The subunit surfaces provide ideal sites for the dynamic turn-over of iron which could facilitate rapid iron deposition and release on a ‘last-in first-out’ basis as suggested by Hoy et al. (1974). There is evidence that most of the phosphate groups present in extracted hepatic ferritin cores are bound to surface sites (Treffry and Harrison, 1978) implying that these play an important role in the biological stability of the core. Phosphorous is indeed detected by STEM energy dispersive X-ray (EDX) spectroscopy in our analysis (where on average cores contain an atomic ratio of ~0.1 P to Fe, Pan, 2007) and its precise location will be investigated. Given that phosphorus is at least suggested to be a surface component of a ferritin core, one can infer from our model that phosphorus may preferentially bond to the loosely packed Fe3+ ions at the surface of the subunits (yellow circles in Fig. 4c) such that elevated phosphorus levels may inhibit further crystallisation within the subunits.
Nuclear magnetic resonance measurements show that the centre and surface of ferritin cores (including iron-reconstituted ferritin from horse spleen apoferritin and directly extracted horse spleen ferritin) are different: the surface of the core is magnetically disordered whilst the interior is ordered (Brooks et al., 1998). The characteristic structural difference observed here between the surface and interior of a core would affect both core formation and the process of iron reduction and release from ferritin. A monolayer of surface atoms on a 2–2.5 nm diameter subunit would constitute 33% of the total atomic content of a core and thus ferritin cores themselves could provide a significant source for a labile iron pool that is able to meet normal fluctuations in cellular iron cycling.
We have concentrated on human hepatic ferritin (which has a protein shell rich in L subunits) but our findings have implication across the whole body where the structure and function of the molecule’s shell is different to that in the liver (the ratio of H to L subunits varies) (Harrison and Arosio, 1996; Chasteen and Harrison, 1999) as well as likely resonances with non-mammalian ferritins. Understanding the stability and reactivity of the non-haem iron storage pool has important implications throughout biology, from informing on the acquisition of iron from non-haem dietary iron sources to better insights into iron-related contributions to diseases (Schenck and Zimmerman, 2004; Crichton and Ward, 2006).
Analytical scanning transmission electron microscopy has been successfully applied to the characterisation of cytosolic ferritin mineral cores in thin sections of tissue from a human liver biopsy. We have identified chemical and structural modification of the mineral cores due to exposure to the high energy electron beam by assessing the electron fluence. Subsequent high resolution HAADF imaging of the mineral core confirms the polycrystalline structure of the core and shows a surface structure that is disordered and not facetted. Quantitative EELS allows calibration of the contrast level in the HAADF images of cores and enables us to show the range and distribution of iron loading in 1241 individual cores. A 3D reconstruction of an ‘average’ core containing around 1500 iron atoms is presented which has been constructed from the projected images of 750 cores of similar iron loading in random orientations. This reconstruction provides strong evidence that the hepatic ferritin core has a regular subunit structure that reflects the cubic symmetry of the protein shell. We propose a growth model for such a core that is based around the eight channels in the protein shell that are known to deliver iron ions for storage and produces a maximum of eight subunits in the core. The high surface area of a core with subunit structure combined with a disordered or dynamic and potentially functionalised surface may help explain the ability of ferritin to rapidly turn-over iron when providing iron storage and suggests that ferritin itself could be a source for a labile pool of iron for rapid intracellular response to fluctuations in cellular iron cycling.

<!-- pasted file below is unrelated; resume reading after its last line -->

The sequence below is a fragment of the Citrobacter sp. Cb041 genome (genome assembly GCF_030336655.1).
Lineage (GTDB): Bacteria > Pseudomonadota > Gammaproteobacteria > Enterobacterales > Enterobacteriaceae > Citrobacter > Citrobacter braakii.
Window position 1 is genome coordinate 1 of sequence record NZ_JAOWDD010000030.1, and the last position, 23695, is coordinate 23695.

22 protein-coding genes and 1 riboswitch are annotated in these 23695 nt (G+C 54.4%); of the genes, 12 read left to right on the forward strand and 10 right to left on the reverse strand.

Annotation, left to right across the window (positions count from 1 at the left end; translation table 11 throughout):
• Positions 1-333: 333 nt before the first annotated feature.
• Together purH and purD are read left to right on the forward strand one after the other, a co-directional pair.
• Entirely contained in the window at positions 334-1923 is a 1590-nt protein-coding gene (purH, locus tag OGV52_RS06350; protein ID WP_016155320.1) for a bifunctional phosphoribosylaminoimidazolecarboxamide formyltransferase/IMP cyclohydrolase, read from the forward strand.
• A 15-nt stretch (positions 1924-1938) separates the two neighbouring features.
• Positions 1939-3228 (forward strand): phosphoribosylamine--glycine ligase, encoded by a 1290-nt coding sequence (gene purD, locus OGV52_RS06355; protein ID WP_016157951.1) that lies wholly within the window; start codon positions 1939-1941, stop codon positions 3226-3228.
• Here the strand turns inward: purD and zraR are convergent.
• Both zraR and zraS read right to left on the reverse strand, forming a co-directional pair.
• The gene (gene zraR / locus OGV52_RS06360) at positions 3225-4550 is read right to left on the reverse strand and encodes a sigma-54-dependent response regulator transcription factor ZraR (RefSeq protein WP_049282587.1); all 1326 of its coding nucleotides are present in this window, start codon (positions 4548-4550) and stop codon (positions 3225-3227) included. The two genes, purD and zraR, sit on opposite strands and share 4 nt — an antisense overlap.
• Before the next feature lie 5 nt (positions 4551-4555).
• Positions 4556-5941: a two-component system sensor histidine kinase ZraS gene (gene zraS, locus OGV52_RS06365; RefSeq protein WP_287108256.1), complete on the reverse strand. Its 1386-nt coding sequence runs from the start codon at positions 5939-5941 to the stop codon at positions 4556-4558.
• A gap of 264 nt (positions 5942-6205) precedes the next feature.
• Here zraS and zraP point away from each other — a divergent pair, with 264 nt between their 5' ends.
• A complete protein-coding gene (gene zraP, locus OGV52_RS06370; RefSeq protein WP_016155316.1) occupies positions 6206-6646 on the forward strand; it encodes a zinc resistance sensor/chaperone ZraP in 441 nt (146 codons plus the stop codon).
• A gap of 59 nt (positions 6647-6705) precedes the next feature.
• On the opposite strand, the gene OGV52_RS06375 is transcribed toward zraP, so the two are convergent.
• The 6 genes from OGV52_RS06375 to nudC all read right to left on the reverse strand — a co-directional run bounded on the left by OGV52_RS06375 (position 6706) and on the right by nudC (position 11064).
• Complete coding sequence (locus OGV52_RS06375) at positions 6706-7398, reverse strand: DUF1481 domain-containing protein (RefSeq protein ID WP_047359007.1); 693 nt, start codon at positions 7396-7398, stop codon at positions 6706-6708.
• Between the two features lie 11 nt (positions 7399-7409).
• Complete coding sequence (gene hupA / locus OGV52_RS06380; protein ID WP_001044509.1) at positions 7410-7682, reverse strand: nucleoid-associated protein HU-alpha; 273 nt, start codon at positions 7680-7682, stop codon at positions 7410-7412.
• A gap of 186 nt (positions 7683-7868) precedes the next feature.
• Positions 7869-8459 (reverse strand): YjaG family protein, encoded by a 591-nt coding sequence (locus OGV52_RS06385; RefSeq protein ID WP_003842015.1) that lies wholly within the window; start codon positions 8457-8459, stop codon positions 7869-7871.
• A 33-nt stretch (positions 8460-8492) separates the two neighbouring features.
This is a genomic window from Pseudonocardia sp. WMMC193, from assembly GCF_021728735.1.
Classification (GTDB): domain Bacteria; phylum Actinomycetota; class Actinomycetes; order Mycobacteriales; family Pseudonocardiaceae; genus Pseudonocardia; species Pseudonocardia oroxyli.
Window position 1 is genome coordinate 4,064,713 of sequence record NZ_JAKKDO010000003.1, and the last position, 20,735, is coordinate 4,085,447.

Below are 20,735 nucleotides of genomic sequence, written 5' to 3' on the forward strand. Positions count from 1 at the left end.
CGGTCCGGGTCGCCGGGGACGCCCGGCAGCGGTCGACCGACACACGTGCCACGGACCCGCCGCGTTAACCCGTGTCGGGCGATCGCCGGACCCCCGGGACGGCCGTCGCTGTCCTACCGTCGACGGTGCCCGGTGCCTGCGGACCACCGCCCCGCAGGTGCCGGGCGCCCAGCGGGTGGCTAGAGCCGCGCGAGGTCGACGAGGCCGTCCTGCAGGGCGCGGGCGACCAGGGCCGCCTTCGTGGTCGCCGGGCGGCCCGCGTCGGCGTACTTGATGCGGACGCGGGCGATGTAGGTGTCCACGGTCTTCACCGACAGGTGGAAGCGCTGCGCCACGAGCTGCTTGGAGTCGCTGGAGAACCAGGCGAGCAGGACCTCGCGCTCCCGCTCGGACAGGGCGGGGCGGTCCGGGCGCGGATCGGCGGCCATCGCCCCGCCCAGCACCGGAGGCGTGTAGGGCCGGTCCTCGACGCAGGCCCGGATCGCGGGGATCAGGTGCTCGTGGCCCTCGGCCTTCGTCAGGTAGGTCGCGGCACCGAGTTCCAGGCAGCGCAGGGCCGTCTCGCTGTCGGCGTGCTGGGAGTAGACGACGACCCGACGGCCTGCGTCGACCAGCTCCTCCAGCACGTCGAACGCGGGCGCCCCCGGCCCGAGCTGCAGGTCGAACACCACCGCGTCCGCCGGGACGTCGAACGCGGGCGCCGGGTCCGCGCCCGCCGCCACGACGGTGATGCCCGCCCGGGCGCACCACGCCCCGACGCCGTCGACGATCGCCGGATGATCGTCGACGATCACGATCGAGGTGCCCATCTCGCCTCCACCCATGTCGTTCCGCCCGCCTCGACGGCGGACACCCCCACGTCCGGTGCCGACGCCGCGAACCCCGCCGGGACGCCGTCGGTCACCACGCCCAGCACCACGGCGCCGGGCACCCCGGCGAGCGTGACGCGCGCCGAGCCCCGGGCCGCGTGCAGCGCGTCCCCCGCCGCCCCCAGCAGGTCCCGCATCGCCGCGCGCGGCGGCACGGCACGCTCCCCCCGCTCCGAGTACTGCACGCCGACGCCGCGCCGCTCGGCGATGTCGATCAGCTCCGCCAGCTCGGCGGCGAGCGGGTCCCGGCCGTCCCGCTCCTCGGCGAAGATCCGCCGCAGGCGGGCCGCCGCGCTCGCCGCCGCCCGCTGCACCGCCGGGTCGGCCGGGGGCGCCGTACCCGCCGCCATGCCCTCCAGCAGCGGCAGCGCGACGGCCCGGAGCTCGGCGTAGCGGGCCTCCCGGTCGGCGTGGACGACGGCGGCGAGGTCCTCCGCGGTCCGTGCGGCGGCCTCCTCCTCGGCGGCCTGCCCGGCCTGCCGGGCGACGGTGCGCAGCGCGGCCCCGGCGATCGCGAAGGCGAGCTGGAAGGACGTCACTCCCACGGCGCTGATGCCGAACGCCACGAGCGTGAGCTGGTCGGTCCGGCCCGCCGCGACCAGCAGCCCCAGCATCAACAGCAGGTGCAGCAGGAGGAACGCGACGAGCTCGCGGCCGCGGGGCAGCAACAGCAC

The authors acknowledge the affiliated institutions for core support. Y. Pan has been in receipt of an EPSRC PhD studentship (GR/S41043/01), K.Sader has been in receipt of a Wellcome Trust PhD Studentship and ORS scholarship, A.P. Brown is in receipt of an EPSRC Advanced Research Fellowship, and J.J. Powell has been in receipt of a charitable grant from Action Medical Research and the Garfield Weston Foundation. The SuperSTEM Laboratory is funded by the UK EPSRC. We gratefully acknowledge critique and review by J.F. Schenck and J.R. Connor. Correspondence and requests for materials should be addressed to A.P. Brown.